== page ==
On Fri, Jun 15, 2018 at 19:55:28 +0700, Robert Elz wrote:

>     Date:        Fri, 15 Jun 2018 12:41:56 +0300
>     From:        Valery Ushakov <u...@stderr.spb.ru>
>     Message-ID:  <20180615094156.gd3...@pony.stderr.spb.ru>
>   | Re memset - I now wonder if
>   | compiler is even allowed to be smart here b/c strict aliasing
> Another way would be
>       static const struct timespec50 zts = { 0 };
> and
>       *ts50 = zts;
> which is unlikely to have that problem, and which the compiler might
> be smart enough to optimise into a single assignment where there is
> padding, and perhaps even nothing where there is none.

The compiler does field-by-field assignment in that case and uses
"narrow" movl that doesn't scrub the pad.

With memset you seem to also need to add "restrict" so that the
compiler can elide the dead moves.

The example I'm playing with is:

#include <string.h>

struct s   {  int i; long l; };
struct s64 { long i; long l; };

//#define restrict
void foo(struct s * restrict l, const struct s64 * restrict r)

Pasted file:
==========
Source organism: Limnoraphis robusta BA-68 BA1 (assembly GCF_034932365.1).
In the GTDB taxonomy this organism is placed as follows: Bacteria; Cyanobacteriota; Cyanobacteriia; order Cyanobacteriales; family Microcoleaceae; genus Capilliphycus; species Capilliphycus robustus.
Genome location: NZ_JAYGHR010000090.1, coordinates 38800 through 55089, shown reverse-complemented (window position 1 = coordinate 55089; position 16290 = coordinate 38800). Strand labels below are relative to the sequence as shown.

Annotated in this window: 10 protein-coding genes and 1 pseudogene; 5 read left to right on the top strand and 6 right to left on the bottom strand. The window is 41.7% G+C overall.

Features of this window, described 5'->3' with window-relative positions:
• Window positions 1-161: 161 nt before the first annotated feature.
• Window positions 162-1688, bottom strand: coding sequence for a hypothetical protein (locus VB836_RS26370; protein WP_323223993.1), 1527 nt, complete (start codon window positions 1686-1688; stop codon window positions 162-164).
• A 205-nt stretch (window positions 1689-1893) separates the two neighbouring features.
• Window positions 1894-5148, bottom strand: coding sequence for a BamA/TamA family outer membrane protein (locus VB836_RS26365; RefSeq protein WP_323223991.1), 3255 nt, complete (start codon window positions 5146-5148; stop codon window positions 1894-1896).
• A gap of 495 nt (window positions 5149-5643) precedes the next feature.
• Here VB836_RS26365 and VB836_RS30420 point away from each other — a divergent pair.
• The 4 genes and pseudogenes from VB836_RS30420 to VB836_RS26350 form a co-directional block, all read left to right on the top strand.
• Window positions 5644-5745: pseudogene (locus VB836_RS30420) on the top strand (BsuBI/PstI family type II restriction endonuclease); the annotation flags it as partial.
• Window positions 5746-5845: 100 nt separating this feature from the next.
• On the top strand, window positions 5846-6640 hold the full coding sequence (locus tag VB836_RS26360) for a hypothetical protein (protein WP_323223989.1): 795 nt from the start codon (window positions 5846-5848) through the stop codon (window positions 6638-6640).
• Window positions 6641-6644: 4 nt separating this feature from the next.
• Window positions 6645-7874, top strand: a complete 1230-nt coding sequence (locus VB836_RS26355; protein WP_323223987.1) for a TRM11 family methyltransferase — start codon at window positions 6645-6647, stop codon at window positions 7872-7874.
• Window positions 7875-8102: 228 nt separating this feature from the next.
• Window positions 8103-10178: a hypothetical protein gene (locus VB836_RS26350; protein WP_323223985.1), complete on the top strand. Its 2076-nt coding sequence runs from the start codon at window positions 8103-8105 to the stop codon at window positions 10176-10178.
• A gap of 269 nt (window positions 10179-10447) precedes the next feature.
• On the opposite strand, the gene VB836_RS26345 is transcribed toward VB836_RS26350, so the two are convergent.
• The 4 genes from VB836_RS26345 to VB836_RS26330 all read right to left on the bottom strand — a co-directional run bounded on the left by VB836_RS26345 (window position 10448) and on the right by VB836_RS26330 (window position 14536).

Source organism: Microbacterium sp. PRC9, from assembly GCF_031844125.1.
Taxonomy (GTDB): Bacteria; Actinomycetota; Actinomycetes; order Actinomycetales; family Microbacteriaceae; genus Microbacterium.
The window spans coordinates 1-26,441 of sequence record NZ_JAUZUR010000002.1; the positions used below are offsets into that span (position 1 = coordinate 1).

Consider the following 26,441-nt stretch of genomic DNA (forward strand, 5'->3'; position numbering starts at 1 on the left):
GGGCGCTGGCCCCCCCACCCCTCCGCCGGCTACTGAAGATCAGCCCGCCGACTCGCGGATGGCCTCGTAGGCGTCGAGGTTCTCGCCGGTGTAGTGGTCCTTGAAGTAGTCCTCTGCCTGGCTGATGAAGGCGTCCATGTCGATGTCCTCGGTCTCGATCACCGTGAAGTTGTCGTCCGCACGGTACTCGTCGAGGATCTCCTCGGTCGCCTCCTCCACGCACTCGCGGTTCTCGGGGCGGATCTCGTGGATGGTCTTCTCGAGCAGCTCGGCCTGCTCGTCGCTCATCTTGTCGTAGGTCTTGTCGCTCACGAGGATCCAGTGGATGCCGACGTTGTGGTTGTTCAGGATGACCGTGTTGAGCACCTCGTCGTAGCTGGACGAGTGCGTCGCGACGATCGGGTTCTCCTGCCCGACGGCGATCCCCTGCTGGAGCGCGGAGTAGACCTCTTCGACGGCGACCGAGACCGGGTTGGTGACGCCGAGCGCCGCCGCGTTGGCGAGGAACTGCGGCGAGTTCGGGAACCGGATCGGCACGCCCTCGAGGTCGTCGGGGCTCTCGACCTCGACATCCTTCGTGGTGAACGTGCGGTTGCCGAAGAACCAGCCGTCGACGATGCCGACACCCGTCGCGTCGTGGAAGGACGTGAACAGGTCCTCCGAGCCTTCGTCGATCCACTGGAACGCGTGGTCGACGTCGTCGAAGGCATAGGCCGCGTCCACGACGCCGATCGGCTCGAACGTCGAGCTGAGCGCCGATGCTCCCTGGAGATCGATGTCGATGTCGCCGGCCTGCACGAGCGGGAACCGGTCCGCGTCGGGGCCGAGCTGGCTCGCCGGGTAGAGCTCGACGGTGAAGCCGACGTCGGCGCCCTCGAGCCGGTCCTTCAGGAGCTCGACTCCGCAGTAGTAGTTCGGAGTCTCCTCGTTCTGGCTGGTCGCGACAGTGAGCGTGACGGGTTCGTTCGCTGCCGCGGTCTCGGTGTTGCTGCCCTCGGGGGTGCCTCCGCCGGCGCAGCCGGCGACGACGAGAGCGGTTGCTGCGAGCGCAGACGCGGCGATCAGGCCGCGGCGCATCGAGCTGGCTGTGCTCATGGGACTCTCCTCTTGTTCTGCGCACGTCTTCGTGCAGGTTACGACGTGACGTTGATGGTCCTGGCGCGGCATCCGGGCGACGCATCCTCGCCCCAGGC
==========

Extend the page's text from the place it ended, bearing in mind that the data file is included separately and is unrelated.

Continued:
#if 0
    static const struct s s0 = { 0, 0 };
    *l = s0;
    memset(l, 0, sizeof(*l));
    l->i = r->i;
    l->l = r->l;

> I'm also not really a fan of the #if that tests the number of bits in
> int and long (by testing their max values) - that is assuming that
> when long is wider than int, it also has wider alignment, which is
> not necessarily so - a system with 4 byte ints and 8 byte long,
> could have long with 4 byte alignment (and that struct be 12 bytes
> long, alogned 4).     The code as it is isn't wrong, ijust the attempt
> to avoid the memset() when it isn't needed might fail, and do the
> memset() when there is nothing to clear - and if the compiler doesn't
> or even can't, optimise it away then it is wasteful.

Yes, the #if test feels icky...

It seems that with restrict we can just memset the whole struct and
the compiler will elide the memset completely when there's no pad to


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